Rare Lawsuit filed in Federal Court Challenging Property Tax Assessments
Last week a lawsuit was filed in the U.S. District Court for the Northern District of Illinois by a group of seven Cook County taxpayers challenging the time it has taken to adjudicate their claims in the Cook County Circuit Court. The lawsuit is brought, in part, under the Tax Injunction Act, a federal statute allowing a taxpayer to challenge a state or local tax in federal court when the remedy in state court does not provide for a ‘plain, speedy and efficient remedy.’
The taxpayers have been contesting their real estate assessments in the Cook County Circuit Court for more than ten years. For over a decade, they have been arguing in state court that their constitutional rights have been violated by an assessment process that departs from the requirements of the Cook County Classification Ordinance and the Illinois Constitution. Now, they are alleging in federal court that the Cook County Court has bogged down due in part to the County’s destruction of records and that only the federal courts can provide them with an appropriate remedy. You can review the complaint by clicking here.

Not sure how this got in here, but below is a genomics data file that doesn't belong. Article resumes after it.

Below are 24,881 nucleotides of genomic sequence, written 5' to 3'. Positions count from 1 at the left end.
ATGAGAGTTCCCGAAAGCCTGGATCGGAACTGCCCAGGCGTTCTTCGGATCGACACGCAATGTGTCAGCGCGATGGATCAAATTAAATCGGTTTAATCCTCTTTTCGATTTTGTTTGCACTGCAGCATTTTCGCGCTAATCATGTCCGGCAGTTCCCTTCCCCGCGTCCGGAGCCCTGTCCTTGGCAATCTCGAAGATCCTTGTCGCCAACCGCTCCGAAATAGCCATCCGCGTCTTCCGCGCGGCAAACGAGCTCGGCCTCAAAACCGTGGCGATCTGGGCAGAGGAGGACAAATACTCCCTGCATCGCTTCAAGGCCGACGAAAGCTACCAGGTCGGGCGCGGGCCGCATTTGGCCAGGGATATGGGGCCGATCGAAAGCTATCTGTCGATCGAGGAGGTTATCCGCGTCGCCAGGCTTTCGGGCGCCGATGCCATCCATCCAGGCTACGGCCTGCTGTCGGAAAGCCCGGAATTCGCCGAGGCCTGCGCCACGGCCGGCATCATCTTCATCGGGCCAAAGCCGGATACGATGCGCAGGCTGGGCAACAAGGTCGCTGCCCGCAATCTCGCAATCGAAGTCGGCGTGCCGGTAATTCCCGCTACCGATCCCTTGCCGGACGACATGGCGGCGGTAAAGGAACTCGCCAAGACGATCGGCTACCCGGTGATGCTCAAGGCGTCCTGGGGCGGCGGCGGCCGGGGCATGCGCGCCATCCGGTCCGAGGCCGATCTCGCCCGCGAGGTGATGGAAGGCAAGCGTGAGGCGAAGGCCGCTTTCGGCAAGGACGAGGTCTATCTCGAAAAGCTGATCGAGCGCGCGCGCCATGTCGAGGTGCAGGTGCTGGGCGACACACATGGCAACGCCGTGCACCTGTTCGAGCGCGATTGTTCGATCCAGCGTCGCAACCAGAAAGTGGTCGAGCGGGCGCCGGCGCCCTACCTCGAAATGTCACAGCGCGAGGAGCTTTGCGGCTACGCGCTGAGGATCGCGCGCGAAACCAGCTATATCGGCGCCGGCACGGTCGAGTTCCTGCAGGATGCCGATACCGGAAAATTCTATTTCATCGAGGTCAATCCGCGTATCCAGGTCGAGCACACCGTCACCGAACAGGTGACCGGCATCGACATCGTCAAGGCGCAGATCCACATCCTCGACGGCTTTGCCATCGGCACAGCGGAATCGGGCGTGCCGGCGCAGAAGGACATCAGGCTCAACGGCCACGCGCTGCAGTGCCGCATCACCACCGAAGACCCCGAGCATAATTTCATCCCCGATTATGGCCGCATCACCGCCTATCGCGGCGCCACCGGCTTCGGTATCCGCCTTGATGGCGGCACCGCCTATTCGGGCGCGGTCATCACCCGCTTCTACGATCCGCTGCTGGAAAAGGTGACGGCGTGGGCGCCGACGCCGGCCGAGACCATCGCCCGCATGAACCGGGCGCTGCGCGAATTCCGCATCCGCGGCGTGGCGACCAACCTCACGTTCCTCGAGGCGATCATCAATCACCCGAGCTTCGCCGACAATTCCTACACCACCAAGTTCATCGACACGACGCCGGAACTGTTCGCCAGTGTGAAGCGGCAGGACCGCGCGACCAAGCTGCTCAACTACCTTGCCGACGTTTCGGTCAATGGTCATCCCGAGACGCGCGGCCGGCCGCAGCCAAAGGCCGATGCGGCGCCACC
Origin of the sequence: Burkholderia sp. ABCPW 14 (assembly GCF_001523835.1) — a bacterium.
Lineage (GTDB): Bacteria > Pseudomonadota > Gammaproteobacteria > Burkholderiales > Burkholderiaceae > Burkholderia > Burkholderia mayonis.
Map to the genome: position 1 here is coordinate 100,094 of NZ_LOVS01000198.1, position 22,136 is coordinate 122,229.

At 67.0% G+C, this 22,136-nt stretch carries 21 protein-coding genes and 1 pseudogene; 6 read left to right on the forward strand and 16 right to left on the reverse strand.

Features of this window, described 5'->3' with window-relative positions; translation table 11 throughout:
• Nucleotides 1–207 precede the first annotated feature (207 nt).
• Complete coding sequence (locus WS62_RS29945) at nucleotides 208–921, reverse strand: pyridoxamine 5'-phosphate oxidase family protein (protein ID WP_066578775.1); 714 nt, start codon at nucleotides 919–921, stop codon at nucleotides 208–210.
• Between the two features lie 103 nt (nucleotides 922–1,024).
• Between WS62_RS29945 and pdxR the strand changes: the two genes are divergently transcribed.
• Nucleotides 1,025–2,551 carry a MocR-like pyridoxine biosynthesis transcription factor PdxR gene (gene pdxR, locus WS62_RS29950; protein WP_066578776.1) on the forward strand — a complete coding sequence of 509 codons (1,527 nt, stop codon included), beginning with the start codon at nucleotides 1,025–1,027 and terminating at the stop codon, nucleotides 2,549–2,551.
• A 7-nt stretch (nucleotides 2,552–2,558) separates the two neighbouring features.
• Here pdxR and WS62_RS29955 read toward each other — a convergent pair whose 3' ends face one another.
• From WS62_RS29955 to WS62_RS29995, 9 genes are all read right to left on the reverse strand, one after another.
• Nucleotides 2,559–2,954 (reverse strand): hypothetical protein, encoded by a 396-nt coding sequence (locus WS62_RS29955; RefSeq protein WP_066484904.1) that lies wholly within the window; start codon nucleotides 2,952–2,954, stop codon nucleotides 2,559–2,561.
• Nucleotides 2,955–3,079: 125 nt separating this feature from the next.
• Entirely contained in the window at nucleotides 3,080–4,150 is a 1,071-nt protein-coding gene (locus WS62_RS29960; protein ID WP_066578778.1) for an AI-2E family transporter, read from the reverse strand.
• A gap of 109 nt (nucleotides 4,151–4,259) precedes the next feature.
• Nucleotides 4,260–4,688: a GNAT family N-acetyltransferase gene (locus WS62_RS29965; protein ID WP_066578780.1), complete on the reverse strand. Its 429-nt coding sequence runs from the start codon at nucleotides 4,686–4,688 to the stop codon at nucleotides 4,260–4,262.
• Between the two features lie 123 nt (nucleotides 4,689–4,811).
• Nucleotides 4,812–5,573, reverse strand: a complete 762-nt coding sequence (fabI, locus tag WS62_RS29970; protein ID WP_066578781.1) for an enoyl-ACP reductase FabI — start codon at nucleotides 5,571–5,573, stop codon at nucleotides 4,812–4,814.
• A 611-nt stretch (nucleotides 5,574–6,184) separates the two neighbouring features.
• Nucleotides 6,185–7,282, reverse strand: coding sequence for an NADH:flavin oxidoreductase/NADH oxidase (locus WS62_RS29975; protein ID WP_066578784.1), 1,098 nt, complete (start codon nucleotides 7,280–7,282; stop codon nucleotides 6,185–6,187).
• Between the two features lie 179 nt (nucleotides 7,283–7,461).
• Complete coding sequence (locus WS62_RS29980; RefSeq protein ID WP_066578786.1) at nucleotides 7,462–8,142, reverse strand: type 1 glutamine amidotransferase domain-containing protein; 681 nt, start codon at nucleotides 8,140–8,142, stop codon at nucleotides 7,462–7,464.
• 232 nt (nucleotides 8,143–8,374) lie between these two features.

It is highly unusual for a state court property tax dispute to migrate to federal court. Overwhelmingly the federal courts have declined jurisdiction of state and local tax matters. Only when the state court remedy denies the plaintiff a plain, speedy and efficient remedy will the federal courts consider a case. We expect that the County defendants will move to dismiss this lawsuit, and if they are successful, the case will continue in the Circuit Court.
The named defendants in this suit are Cook County Treasurer Maria Pappas and outgoing Cook County Assessor Joe Berrios. The taxpayers are claiming total damages of more than $27.0 million. The properties involved are in Bridgeview, Calumet City, Niles, Northbrook, Rolling Meadows, and Rosemont.